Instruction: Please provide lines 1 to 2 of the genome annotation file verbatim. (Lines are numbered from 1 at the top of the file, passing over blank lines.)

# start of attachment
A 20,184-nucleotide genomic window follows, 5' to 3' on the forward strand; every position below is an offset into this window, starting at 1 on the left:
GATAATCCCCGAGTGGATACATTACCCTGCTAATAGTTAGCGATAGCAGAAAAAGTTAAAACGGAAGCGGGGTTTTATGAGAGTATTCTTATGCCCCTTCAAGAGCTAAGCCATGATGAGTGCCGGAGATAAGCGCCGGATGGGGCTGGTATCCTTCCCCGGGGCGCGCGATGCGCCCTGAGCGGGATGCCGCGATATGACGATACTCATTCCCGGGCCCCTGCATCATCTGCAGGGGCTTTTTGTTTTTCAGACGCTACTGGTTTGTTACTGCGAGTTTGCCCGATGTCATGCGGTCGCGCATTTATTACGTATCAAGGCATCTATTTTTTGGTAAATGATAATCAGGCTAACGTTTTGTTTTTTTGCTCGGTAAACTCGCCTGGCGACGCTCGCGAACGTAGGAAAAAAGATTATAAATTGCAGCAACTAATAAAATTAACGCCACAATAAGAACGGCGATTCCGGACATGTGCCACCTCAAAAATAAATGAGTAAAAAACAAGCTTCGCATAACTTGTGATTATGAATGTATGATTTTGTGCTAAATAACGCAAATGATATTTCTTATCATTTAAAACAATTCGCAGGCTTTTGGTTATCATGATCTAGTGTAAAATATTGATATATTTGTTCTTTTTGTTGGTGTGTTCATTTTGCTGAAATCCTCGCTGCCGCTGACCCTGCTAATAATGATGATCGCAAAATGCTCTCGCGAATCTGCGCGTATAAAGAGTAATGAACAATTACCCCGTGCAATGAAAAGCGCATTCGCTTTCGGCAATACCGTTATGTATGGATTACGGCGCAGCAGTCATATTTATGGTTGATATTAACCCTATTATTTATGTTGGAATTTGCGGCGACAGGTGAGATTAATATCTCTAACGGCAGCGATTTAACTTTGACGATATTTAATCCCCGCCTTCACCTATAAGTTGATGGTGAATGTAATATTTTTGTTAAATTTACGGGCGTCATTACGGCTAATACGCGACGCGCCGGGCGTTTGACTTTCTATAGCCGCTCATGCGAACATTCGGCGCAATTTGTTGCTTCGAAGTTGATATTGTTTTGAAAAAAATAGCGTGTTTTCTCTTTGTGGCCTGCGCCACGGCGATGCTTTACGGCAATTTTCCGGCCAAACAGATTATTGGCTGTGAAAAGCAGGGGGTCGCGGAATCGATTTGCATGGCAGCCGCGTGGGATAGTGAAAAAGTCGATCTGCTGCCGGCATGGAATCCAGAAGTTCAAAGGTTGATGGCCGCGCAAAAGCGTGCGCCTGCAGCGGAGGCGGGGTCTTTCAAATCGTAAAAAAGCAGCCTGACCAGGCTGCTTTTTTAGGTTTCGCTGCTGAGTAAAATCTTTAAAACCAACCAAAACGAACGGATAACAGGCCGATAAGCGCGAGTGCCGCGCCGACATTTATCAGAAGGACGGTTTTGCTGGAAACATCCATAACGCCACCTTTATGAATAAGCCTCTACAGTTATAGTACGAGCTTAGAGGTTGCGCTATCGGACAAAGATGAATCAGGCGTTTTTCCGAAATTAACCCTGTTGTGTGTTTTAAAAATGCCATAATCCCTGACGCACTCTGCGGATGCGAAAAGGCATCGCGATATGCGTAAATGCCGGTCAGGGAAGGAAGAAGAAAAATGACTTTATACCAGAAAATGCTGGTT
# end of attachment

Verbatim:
A 20,184-nucleotide genomic window follows, 5' to 3' on the forward strand; every position below is an offset into this window, starting at 1 on the left:
GATAATCCCCGAGTGGATACATTACCCTGCTAATAGTTAGCGATAGCAGAAAAAGTTAAAACGGAAGCGGGGTTTTATGAGAGTATTCTTATGCCCCTTCAAGAGCTAAGCCATGATGAGTGCCGGAGATAAGCGCCGGATGGGGCTGGTATCCTTCCCCGGGGCGCGCGATGCGCCCTGAGCGGGATGCCGCGATATGACGATACTCATTCCCGGGCCCCTGCATCATCTGCAGGGGCTTTTTGTTTTTCAGACGCTACTGGTTTGTTACTGCGAGTTTGCCCGATGTCATGCGGTCGCGCATTTATTACGTATCAAGGCATCTATTTTTTGGTAAATGATAATCAGGCTAACGTTTTGTTTTTTTGCTCGGTAAACTCGCCTGGCGACGCTCGCGAACGTAGGAAAAAAGATTATAAATTGCAGCAACTAATAAAATTAACGCCACAATAAGAACGGCGATTCCGGACATGTGCCACCTCAAAAATAAATGAGTAAAAAACAAGCTTCGCATAACTTGTGATTATGAATGTATGATTTTGTGCTAAATAACGCAAATGATATTTCTTATCATTTAAAACAATTCGCAGGCTTTTGGTTATCATGATCTAGTGTAAAATATTGATATATTTGTTCTTTTTGTTGGTGTGTTCATTTTGCTGAAATCCTCGCTGCCGCTGACCCTGCTAATAATGATGATCGCAAAATGCTCTCGCGAATCTGCGCGTATAAAGAGTAATGAACAATTACCCCGTGCAATGAAAAGCGCATTCGCTTTCGGCAATACCGTTATGTATGGATTACGGCGCAGCAGTCATATTTATGGTTGATATTAACCCTATTATTTATGTTGGAATTTGCGGCGACAGGTGAGATTAATATCTCTAACGGCAGCGATTTAACTTTGACGATATTTAATCCCCGCCTTCACCTATAAGTTGATGGTGAATGTAATATTTTTGTTAAATTTACGGGCGTCATTACGGCTAATACGCGACGCGCCGGGCGTTTGACTTTCTATAGCCGCTCATGCGAACATTCGGCGCAATTTGTTGCTTCGAAGTTGATATTGTTTTGAAAAAAATAGCGTGTTTTCTCTTTGTGGCCTGCGCCACGGCGATGCTTTACGGCAATTTTCCGGCCAAACAGATTATTGGCTGTGAAAAGCAGGGGGTCGCGGAATCGATTTGCATGGCAGCCGCGTGGGATAGTGAAAAAGTCGATCTGCTGCCGGCATGGAATCCAGAAGTTCAAAGGTTGATGGCCGCGCAAAAGCGTGCGCCTGCAGCGGAGGCGGGGTCTTTCAAATCGTAAAAAAGCAGCCTGACCAGGCTGCTTTTTTAGGTTTCGCTGCTGAGTAAAATCTTTAAAACCAACCAAAACGAACGGATAACAGGCCGATAAGCGCGAGTGCCGCGCCGACATTTATCAGAAGGACGGTTTTGCTGGAAACATCCATAACGCCACCTTTATGAATAAGCCTCTACAGTTATAGTACGAGCTTAGAGGTTGCGCTATCGGACAAAGATGAATCAGGCGTTTTTCCGAAATTAACCCTGTTGTGTGTTTTAAAAATGCCATAATCCCTGACGCACTCTGCGGATGCGAAAAGGCATCGCGATATGCGTAAATGCCGGTCAGGGAAGGAAGAAGAAAAATGACTTTATACCAGAAAATGCTGGTT